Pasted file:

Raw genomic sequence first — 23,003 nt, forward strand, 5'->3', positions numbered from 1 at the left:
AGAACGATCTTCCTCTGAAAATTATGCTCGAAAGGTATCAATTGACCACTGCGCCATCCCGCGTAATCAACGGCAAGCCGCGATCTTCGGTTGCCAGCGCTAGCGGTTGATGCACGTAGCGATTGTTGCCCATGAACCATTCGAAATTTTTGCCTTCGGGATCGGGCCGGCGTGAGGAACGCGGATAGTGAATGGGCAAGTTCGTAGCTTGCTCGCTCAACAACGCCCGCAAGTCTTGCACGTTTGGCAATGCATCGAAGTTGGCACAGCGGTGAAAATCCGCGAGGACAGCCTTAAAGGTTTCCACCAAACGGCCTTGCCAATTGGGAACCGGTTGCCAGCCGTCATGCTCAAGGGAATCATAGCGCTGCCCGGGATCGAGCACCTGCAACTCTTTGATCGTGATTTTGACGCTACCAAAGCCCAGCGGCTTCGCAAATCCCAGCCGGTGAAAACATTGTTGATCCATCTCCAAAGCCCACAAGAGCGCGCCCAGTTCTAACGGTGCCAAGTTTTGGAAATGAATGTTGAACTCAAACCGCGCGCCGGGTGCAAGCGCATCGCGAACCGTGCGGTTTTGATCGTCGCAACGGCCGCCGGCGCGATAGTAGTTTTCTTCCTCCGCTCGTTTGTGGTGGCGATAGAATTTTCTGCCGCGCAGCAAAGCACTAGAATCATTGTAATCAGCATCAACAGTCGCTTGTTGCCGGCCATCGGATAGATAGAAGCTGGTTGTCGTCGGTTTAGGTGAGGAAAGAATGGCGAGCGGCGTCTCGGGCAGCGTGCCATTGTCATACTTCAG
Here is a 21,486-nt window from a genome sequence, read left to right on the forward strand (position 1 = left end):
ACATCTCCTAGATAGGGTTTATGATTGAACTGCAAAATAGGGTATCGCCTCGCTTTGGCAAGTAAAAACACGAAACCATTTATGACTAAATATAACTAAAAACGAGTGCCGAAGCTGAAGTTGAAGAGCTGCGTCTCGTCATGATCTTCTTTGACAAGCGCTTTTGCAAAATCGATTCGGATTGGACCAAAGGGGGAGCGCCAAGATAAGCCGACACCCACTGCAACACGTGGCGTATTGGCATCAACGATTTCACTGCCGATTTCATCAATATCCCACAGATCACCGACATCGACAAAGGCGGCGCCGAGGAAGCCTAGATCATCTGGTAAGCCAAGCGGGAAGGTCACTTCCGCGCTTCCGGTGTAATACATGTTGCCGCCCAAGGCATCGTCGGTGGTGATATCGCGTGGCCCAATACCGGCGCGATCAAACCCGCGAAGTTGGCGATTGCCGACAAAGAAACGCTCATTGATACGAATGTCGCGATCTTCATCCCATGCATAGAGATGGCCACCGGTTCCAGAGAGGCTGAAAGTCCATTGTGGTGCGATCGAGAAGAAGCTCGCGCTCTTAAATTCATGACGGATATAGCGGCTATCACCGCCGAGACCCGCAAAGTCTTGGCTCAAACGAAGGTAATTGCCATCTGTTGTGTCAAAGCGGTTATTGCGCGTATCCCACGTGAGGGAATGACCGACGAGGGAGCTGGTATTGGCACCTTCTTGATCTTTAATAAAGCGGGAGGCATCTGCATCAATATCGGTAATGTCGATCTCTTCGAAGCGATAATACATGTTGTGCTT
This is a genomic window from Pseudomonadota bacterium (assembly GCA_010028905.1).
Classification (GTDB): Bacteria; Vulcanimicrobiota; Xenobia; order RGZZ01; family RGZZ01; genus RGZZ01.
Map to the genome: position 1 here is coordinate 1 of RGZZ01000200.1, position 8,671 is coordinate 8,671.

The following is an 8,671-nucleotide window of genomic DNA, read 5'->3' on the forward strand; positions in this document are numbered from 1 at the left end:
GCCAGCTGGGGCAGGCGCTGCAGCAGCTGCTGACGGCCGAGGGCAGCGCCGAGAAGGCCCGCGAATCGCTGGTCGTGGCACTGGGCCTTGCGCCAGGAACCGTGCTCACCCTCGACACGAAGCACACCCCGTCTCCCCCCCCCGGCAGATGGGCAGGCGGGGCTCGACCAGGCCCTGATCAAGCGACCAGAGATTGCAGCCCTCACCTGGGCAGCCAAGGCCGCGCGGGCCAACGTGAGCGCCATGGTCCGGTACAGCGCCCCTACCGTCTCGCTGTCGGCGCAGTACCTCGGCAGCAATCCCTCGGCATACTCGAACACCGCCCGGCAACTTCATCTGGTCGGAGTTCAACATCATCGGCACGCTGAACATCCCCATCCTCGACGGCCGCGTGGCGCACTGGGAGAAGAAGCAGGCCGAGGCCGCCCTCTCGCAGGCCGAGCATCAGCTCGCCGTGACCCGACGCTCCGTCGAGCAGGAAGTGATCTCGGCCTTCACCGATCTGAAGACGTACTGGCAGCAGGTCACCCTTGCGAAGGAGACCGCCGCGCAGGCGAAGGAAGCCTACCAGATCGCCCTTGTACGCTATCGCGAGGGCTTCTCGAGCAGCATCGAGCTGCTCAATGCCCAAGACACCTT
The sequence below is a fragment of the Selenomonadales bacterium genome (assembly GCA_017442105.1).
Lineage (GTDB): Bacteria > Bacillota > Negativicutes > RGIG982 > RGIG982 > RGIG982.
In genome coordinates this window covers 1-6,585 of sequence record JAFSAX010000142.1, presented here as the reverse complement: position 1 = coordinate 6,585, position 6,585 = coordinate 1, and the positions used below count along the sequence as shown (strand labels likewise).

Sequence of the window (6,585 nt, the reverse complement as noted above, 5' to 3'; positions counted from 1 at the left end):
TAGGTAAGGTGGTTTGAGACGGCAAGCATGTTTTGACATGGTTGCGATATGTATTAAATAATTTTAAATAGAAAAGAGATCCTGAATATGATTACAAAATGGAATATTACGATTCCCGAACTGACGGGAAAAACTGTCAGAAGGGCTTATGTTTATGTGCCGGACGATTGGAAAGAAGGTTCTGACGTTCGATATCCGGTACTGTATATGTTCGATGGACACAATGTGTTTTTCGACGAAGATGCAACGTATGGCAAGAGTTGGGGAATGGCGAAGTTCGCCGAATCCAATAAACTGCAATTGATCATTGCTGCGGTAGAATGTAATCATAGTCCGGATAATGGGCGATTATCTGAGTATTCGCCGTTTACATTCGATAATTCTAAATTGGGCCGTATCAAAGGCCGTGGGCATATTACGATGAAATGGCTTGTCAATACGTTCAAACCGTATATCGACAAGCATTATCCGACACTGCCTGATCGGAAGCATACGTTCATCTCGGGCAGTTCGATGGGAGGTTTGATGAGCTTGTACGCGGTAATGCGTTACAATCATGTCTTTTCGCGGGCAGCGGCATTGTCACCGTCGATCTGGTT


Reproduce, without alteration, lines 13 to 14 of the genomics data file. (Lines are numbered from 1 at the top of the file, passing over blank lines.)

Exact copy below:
Sequence of the window (6,585 nt, the reverse complement as noted above, 5' to 3'; positions counted from 1 at the left end):
TAGGTAAGGTGGTTTGAGACGGCAAGCATGTTTTGACATGGTTGCGATATGTATTAAATAATTTTAAATAGAAAAGAGATCCTGAATATGATTACAAAATGGAATATTACGATTCCCGAACTGACGGGAAAAACTGTCAGAAGGGCTTATGTTTATGTGCCGGACGATTGGAAAGAAGGTTCTGACGTTCGATATCCGGTACTGTATATGTTCGATGGACACAATGTGTTTTTCGACGAAGATGCAACGTATGGCAAGAGTTGGGGAATGGCGAAGTTCGCCGAATCCAATAAACTGCAATTGATCATTGCTGCGGTAGAATGTAATCATAGTCCGGATAATGGGCGATTATCTGAGTATTCGCCGTTTACATTCGATAATTCTAAATTGGGCCGTATCAAAGGCCGTGGGCATATTACGATGAAATGGCTTGTCAATACGTTCAAACCGTATATCGACAAGCATTATCCGACACTGCCTGATCGGAAGCATACGTTCATCTCGGGCAGTTCGATGGGAGGTTTGATGAGCTTGTACGCGGTAATGCGTTACAATCATGTCTTTTCGCGGGCAGCGGCATTGTCACCGTCGATCTGGTT